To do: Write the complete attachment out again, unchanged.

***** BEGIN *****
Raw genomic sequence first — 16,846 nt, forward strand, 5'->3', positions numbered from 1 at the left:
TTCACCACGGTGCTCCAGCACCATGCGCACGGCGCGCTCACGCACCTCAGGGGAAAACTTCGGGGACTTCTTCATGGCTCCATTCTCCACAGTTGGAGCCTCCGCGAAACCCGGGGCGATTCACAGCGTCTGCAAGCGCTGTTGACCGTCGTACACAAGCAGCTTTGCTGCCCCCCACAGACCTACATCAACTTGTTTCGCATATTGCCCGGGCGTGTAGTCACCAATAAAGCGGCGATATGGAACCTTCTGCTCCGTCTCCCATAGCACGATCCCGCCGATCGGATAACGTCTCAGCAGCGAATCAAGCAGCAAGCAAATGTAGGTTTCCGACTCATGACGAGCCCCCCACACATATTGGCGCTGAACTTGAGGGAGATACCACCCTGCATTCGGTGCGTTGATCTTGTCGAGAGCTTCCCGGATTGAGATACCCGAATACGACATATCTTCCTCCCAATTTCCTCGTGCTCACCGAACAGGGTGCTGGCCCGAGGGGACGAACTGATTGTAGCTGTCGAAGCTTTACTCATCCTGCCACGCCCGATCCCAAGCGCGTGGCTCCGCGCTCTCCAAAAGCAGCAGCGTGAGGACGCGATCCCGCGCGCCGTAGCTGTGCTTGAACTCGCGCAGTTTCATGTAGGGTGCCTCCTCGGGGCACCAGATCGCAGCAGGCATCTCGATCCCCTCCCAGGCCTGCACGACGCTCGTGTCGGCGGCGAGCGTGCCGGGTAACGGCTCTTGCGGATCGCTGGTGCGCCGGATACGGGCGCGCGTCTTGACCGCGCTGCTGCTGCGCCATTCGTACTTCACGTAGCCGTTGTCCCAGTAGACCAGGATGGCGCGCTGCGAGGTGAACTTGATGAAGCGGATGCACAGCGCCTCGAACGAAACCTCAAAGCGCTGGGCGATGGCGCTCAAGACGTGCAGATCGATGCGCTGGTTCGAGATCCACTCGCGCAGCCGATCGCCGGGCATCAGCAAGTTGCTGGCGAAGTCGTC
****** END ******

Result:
Raw genomic sequence first — 16,846 nt, forward strand, 5'->3', positions numbered from 1 at the left:
TTCACCACGGTGCTCCAGCACCATGCGCACGGCGCGCTCACGCACCTCAGGGGAAAACTTCGGGGACTTCTTCATGGCTCCATTCTCCACAGTTGGAGCCTCCGCGAAACCCGGGGCGATTCACAGCGTCTGCAAGCGCTGTTGACCGTCGTACACAAGCAGCTTTGCTGCCCCCCACAGACCTACATCAACTTGTTTCGCATATTGCCCGGGCGTGTAGTCACCAATAAAGCGGCGATATGGAACCTTCTGCTCCGTCTCCCATAGCACGATCCCGCCGATCGGATAACGTCTCAGCAGCGAATCAAGCAGCAAGCAAATGTAGGTTTCCGACTCATGACGAGCCCCCCACACATATTGGCGCTGAACTTGAGGGAGATACCACCCTGCATTCGGTGCGTTGATCTTGTCGAGAGCTTCCCGGATTGAGATACCCGAATACGACATATCTTCCTCCCAATTTCCTCGTGCTCACCGAACAGGGTGCTGGCCCGAGGGGACGAACTGATTGTAGCTGTCGAAGCTTTACTCATCCTGCCACGCCCGATCCCAAGCGCGTGGCTCCGCGCTCTCCAAAAGCAGCAGCGTGAGGACGCGATCCCGCGCGCCGTAGCTGTGCTTGAACTCGCGCAGTTTCATGTAGGGTGCCTCCTCGGGGCACCAGATCGCAGCAGGCATCTCGATCCCCTCCCAGGCCTGCACGACGCTCGTGTCGGCGGCGAGCGTGCCGGGTAACGGCTCTTGCGGATCGCTGGTGCGCCGGATACGGGCGCGCGTCTTGACCGCGCTGCTGCTGCGCCATTCGTACTTCACGTAGCCGTTGTCCCAGTAGACCAGGATGGCGCGCTGCGAGGTGAACTTGATGAAGCGGATGCACAGCGCCTCGAACGAAACCTCAAAGCGCTGGGCGATGGCGCTCAAGACGTGCAGATCGATGCGCTGGTTCGAGATCCACTCGCGCAGCCGATCGCCGGGCATCAGCAAGTTGCTGGCGAAGTCGTC